I've lived in DC for nearly 15 years and have only been to the Virginia "wine country" once — a tasting at Linden Vineyards followed by dinner at the Inn at Little Washington (a treat).
Can you recommend great vineyards for tastings near a great restaurant for dinner in VA WIne Country? Many thanks!
How about this?
Tastings in and around Charlottesville at Barboursville (I love their Cab Franc), DelFosse (Claude DelFosse is pouring tastes of a tremendous reserve Chardonnay), Veritas (love the Mousseux), Horton and Blenheim. Five of the best, I think, in the state.
Then, dinner afterwards at Oxo (continental), Mas (tapas) or Ten (sushi).
Question about Michel Richard's frozen meal.
I vaguely remember seeing (or reading) awhile back that he was developing a line of frozen home-meal-replacements that were to be sold in pouches and designed to be reheated sous-vide style in warm water.
So are these meals they are selling for charity using this technique? Did that project ever go anywhere?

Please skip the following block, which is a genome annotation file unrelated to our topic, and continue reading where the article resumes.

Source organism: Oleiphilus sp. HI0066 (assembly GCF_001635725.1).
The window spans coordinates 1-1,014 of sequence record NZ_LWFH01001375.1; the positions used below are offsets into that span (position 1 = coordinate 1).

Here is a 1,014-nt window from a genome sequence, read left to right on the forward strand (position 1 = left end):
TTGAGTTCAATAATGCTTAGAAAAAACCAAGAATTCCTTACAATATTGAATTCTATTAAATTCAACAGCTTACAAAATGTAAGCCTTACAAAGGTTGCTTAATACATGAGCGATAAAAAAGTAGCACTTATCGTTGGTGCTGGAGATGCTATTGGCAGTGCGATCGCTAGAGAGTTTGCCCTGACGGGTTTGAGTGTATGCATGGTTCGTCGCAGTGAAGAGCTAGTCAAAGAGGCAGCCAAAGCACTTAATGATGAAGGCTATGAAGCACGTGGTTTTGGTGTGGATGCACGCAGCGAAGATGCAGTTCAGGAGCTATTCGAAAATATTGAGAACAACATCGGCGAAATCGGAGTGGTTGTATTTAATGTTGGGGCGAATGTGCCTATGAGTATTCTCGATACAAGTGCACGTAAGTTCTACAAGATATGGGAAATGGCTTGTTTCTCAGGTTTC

But from what I understand, they're not intended to be reheated sous-vide style (after all, who has sous vide at home?) but they are, or some of them are, being cooked using sous-vide.
As for that other, talked-about project of Richard's, this is not that.
I haven't, no. I'm hoping to get there soon.
I did send someone on my staff, who, I can report, came back happy and impressed.
It's interesting. This is not a town you tend to think of as having good Greek food — you tend to think of Baltimore for that — but if you look, it's there. Zorba's Cafe. Athens Grill. The Greek Deli, for what it is. Mykonos Grill. Athena Pallas. Vaso's Kitchen. Mourayo, for more modern, refined Greek.